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Proposed Rule

Approval and Promulgation of Air Quality Implementation Plans; Indiana; Regional Haze

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ACTION:

Proposed rule.

SUMMARY:

EPA is proposing a limited approval of revisions to the Indiana State Implementation Plan (SIP) addressing regional haze for the first implementation period. Indiana submitted its regional haze plan on January 14, 2011, and supplemented it on March 10, 2011. The Indiana regional haze plan addresses the requirements of the Clean Air Act (CAA or Act) and Regional Haze Rule (RHR) requirements for states to remedy any existing and prevent future anthropogenic impairment of visibility in mandatory Class I areas caused by emissions of air pollutants from numerous sources located over a wide geographic area (also referred to as the “regional haze program”). States are required to assure reasonable progress toward the national goal of achieving natural visibility conditions in Class I areas. EPA is proposing a limited approval of these SIP revisions to implement the regional haze requirements for Indiana on the basis that the revisions, as a whole, strengthen the Indiana SIP. In a separate action, EPA has previously proposed a limited disapproval of the Indiana regional haze SIP because of the deficiencies in Indiana's regional haze SIP submittal arising from the remand by the U.S. Court of Appeals for the District of Columbia (D.C. Circuit) to EPA of the Clean Air Interstate Rule (CAIR). Consequently, we are not proposing to take action in this notice to address the state's reliance on CAIR to meet certain regional haze requirements.

DATES:

Comments must be received on or before February 27, 2012.

ADDRESSES:

Submit your comments, identified by Docket ID No. EPA-R05-OAR-2011-0080, by one of the following methods:

1. www.regulations.gov: Follow the on-line instructions for submitting comments.

2. Email: blakley.pamela@epa.gov.

3. Fax: (312) 692-2450.

4. Mail: Pamela Blakley, Chief, Control Strategies Section, Air Programs Branch (AR-18J), U.S. Environmental Protection Agency, 77 West Jackson Boulevard, Chicago, Illinois 60604.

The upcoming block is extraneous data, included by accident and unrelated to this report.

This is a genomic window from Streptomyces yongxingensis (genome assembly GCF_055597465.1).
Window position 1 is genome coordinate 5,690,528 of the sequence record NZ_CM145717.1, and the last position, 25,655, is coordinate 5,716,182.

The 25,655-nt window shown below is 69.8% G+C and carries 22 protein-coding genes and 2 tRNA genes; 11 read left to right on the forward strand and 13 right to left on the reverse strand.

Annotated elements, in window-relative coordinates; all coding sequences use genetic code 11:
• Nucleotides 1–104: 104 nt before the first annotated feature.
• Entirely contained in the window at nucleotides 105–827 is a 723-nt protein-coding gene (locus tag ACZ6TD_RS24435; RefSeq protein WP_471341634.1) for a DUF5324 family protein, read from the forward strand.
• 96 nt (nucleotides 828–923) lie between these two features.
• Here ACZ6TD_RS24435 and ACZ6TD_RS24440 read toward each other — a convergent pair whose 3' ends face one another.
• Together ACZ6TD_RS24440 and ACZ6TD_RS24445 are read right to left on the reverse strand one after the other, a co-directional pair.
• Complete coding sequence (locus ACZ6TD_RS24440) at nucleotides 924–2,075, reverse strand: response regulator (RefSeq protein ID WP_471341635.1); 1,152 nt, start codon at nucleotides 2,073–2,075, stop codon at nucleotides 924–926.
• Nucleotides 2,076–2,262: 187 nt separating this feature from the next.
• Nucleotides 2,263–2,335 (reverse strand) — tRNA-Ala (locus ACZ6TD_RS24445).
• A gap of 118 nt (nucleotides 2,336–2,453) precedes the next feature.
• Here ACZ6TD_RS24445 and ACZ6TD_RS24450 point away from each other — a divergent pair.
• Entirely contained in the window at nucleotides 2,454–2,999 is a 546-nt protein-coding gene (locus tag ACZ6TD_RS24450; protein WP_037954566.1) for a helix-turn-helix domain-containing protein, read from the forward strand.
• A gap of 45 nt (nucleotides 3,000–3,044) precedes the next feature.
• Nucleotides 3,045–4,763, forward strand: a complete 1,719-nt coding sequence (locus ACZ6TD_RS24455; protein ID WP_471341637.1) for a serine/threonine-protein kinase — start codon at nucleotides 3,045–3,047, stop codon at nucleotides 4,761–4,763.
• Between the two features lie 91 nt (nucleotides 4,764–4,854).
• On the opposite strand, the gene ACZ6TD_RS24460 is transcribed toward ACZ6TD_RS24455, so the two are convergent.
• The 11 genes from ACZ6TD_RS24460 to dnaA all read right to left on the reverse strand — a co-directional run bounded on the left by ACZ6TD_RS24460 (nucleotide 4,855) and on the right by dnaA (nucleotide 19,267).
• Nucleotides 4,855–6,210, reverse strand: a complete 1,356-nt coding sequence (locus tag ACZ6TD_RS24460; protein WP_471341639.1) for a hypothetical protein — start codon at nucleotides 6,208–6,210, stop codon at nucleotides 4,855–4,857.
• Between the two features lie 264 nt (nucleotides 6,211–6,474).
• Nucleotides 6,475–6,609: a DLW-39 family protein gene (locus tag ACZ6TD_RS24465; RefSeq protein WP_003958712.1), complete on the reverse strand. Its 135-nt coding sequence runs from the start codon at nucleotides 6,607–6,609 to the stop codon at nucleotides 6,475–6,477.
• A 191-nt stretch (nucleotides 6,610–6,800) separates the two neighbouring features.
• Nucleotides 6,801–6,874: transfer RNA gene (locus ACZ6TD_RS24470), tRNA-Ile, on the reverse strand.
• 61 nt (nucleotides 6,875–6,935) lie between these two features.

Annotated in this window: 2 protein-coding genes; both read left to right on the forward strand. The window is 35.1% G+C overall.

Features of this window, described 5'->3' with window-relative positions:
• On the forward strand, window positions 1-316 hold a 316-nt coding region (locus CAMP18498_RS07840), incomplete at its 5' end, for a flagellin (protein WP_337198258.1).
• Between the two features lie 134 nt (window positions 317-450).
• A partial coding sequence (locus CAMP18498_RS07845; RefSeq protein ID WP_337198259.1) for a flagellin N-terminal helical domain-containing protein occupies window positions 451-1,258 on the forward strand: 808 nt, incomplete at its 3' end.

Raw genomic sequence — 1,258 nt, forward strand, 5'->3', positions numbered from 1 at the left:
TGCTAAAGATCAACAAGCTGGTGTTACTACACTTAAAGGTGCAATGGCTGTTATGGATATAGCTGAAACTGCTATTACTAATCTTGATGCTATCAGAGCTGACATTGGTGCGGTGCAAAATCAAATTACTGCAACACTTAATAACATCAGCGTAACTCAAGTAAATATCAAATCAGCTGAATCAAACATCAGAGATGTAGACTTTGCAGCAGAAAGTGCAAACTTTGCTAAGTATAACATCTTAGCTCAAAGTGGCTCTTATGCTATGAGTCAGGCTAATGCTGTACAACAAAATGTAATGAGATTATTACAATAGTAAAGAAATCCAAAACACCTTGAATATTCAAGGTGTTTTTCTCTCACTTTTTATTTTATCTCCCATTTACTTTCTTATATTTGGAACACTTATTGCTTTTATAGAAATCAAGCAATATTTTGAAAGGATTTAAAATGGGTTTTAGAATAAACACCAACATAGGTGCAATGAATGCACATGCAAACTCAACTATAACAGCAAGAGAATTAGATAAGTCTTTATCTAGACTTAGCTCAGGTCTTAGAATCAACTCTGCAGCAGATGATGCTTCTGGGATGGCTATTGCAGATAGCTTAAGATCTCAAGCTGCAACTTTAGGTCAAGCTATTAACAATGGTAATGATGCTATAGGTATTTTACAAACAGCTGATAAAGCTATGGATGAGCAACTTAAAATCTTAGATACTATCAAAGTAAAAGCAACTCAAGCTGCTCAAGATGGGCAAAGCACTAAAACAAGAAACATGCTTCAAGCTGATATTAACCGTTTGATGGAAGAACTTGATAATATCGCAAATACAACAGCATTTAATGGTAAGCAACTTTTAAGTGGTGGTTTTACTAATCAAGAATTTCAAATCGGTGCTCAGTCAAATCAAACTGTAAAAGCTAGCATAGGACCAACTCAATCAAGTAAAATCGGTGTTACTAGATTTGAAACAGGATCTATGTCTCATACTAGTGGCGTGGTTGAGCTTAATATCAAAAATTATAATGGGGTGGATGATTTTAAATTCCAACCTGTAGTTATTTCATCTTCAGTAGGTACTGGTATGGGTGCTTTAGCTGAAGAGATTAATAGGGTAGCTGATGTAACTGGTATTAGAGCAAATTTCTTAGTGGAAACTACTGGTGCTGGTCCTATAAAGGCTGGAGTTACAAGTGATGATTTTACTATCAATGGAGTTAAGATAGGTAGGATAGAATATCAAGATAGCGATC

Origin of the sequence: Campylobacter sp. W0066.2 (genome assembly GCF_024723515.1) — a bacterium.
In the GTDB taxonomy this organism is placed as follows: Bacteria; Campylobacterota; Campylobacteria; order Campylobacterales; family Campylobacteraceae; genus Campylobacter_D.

5. Hand Delivery: Pamela Blakley, Chief, Control Strategies Section, Air Programs Branch (AR-18J), U.S. Environmental Protection Agency, 77 West Jackson Boulevard, Chicago, Illinois 60604. Such deliveries are only accepted during the Regional Office normal hours of operation, and special arrangements should be made for deliveries of boxed information. The Regional Office official hours of business are Monday through Friday, 8:30 a.m. to 4:30 p.m., excluding Federal holidays.

Instructions: Direct your comments to Docket ID No. EPA-R05-OAR-2011-0080. EPA's policy is that all comments received will be included in the public docket without change and may be made available online at www.regulations.gov, including any personal information provided, unless the comment includes information claimed to be Confidential Business Information (CBI) or other information whose disclosure is restricted by statute. Do not submit information that you consider to be CBI or otherwise protected through www.regulations.gov or email. The www.regulations.gov Web site is an “anonymous access” system, which means EPA will not know your identity or contact information unless you provide it in the body of your comment. If you send an email comment directly to EPA without going through www.regulations.gov your email address will be automatically captured and included as part of the comment that is placed in the public docket and made available on the Internet. If you submit an electronic comment, EPA recommends that you include your name and other contact information in the body of your comment and with any disk or CD-ROM you submit. If EPA cannot read your comment due to technical difficulties and cannot contact you for clarification, EPA may not be able to consider your comment. Electronic files should avoid the use of special characters, any form of encryption, and be free of any defects or viruses. For additional instructions on submitting comments, go to Section I of the SUPPLEMENTARY INFORMATION section of this document.